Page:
Tim and I are going to a survivor/caregivers dinner next Thursday. I've never been to something like this. They have meetings, support groups, things like that, for cancer patients. I never went to one. They were held on a Wednesday, invariably on a chemo day. By the time that my chemo was inexplicably changed to Thursdays, I had a handle on everything, and did not feel the need to go to a support group, although it was very nice to talk to others who had dealt with, or were dealing with, cancer. So Tim was a little surprised when I told him that I wanted to go to this event, held in the banquet hall of a local hotel.
I've been thinking about it a lot. Life is beginning to go back to normal. Tim is working again. I will be returning to work soon. Cancer treatment has gone from a long drawn out thing with plenty of side effects to a short procedure that seems to have (knock wood) no side effects at all. I suppose that it is too early to say that I've beat it. I imagine that there will be tests to verify that the cancer is gone, that it hasn't spread, etc. In my mind, though, I feel like the battle has turned in my favor.
I plan to be part of our Relay for Life. I also think of my friends Mary (Mary, the childhood friend and Mary, the new friend who's also dealing with breast cancer), and know that the most important thing that I can do is to be a Mary to someone else who is starting down the same scary path. I've met people, though, who have taken on the identity of 'cancer survivor'. That is what they are. If you asked them to describe themselves, it would be the first thing that they say about themselves. It is a banner of triumph that they wrap themselves in, and well they should; cancer is not the easiest walk in the world. I just don't ever see it becoming the most important chapter of my life. I can't imagine that it will ever be 'the' defining thing about me. I am a wife. I am a mom. I am a sister. I am a friend. I believe in God. I am a hard worker. I am funny. I am responsible. Oh, and yes, I had cancer.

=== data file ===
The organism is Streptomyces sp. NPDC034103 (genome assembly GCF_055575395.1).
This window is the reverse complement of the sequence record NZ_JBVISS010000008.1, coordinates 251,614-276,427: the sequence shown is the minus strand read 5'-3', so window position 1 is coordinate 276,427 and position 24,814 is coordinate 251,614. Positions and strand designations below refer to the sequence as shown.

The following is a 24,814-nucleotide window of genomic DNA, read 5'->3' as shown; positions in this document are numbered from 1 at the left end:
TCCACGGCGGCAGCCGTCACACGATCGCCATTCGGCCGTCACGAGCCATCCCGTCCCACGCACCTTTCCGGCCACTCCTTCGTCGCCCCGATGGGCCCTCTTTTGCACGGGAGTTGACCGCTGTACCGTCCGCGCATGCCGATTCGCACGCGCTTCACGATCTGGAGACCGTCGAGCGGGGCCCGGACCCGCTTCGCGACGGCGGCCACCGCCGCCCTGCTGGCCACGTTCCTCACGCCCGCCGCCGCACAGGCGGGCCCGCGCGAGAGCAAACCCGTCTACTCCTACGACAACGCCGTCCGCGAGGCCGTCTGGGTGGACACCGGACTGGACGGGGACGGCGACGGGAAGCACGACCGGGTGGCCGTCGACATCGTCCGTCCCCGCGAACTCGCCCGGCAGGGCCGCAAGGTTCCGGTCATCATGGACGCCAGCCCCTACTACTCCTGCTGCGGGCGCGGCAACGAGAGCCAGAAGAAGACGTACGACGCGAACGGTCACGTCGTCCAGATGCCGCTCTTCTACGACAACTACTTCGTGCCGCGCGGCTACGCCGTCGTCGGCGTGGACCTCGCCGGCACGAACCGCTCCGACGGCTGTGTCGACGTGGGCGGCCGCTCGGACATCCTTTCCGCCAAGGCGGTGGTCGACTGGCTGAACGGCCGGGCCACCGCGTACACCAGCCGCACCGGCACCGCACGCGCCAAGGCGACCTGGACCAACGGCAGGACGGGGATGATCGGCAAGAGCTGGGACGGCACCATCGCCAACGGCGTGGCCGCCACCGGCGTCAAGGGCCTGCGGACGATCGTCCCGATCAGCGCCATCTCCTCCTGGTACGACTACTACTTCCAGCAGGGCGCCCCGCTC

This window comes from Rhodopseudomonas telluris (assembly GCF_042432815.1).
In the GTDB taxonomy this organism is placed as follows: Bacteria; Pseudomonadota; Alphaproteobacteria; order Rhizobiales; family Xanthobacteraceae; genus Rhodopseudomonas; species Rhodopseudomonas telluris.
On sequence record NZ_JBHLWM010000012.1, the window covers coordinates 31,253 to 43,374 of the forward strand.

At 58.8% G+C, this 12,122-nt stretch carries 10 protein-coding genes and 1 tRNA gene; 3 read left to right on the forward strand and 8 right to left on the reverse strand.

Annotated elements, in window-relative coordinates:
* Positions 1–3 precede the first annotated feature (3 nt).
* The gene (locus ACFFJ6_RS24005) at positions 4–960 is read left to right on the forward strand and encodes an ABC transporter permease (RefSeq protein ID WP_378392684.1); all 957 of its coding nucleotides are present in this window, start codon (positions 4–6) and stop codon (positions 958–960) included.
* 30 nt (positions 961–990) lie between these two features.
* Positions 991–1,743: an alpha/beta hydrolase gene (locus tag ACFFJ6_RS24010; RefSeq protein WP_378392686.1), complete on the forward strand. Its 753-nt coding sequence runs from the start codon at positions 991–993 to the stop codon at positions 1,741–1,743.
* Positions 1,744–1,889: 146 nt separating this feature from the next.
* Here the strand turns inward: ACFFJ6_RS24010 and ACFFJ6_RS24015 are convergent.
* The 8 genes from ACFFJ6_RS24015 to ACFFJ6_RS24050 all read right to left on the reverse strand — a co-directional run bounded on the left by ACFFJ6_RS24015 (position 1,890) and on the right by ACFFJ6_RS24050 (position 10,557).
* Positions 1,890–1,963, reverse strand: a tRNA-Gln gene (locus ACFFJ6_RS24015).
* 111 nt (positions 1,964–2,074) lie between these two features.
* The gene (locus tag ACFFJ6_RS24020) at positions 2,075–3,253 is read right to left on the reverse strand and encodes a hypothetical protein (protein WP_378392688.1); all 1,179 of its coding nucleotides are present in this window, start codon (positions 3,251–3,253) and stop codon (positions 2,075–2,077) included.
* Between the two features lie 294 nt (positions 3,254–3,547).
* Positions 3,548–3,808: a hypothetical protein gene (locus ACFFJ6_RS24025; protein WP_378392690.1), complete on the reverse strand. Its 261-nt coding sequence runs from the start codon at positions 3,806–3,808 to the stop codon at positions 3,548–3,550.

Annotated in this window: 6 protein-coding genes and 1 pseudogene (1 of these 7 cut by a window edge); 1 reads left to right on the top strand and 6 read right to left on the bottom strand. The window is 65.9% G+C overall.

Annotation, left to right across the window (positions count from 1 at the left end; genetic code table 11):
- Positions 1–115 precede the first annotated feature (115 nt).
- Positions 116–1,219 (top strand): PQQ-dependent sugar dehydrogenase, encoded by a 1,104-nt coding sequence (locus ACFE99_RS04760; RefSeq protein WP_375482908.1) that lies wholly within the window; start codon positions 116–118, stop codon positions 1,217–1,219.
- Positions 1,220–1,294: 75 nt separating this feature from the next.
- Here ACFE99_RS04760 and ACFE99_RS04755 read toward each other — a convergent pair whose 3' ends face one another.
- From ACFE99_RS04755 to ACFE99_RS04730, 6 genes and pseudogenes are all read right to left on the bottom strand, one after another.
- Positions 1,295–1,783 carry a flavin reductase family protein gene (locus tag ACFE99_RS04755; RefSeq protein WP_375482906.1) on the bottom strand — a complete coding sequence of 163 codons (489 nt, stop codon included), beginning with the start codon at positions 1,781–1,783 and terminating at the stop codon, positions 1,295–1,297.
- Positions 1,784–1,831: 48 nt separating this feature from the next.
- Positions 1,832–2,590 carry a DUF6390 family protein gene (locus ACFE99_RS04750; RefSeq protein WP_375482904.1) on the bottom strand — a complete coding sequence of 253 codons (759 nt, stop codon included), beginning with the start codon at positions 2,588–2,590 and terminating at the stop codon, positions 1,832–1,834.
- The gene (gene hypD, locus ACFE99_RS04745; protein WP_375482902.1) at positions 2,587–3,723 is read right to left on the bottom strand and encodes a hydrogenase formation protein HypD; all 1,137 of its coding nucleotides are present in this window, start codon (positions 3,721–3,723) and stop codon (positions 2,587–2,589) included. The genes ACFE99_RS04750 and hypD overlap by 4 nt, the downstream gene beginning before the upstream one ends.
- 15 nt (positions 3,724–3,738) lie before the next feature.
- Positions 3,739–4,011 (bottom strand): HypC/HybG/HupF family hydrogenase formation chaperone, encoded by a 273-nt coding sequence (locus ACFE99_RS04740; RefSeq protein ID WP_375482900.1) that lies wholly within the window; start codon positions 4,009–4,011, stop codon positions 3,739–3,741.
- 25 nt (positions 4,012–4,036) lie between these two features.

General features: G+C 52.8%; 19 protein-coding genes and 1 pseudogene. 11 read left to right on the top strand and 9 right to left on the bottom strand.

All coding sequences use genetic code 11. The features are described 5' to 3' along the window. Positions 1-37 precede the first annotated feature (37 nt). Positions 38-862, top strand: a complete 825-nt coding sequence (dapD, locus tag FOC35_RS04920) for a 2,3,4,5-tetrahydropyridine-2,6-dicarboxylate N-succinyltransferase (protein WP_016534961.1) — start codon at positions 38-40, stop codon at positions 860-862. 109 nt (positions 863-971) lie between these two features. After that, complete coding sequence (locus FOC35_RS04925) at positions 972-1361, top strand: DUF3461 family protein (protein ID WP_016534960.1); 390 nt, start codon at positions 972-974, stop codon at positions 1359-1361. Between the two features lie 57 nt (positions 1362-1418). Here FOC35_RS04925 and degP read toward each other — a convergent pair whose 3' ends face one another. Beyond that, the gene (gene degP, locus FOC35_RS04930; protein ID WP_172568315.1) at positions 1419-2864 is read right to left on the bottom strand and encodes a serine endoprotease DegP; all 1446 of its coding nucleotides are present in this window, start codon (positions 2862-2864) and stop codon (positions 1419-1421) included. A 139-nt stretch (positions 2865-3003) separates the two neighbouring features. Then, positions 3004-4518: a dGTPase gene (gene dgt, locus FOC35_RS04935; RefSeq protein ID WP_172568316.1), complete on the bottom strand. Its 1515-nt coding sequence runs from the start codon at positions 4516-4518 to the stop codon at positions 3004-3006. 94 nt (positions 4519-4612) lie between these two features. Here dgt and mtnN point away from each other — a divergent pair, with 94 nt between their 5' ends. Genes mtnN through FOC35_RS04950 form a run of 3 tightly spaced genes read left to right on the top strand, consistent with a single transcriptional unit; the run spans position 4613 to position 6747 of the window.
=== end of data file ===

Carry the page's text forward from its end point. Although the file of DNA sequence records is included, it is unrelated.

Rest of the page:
I suppose that the daily dose of tamoxifen will remind me that I had cancer. While the scars have faded remarkably, my mishapen breast will remind me of this time as well. My life will return to normal, but the new 'normal' will include reminders of this time. It is an important chapter of my life, and I firmly believe that it was a chapter that I was meant to learn from. I'm also meant to use this chapter to reach out to others. Life is about balance, though. In a few months, when you ask me about myself, I will again list the things about myself: "Well, I'm a mom, and I'm a wife. I am a good friend. I believe in God. I am a hard worker. I love to laugh, and I am responsible." As I tick off a description of myself, I may get to the part about cancer. Maybe I won't. Cancer will never become my identity. It will merely be a chapter in my life.
Unless (God forbid) it comes back.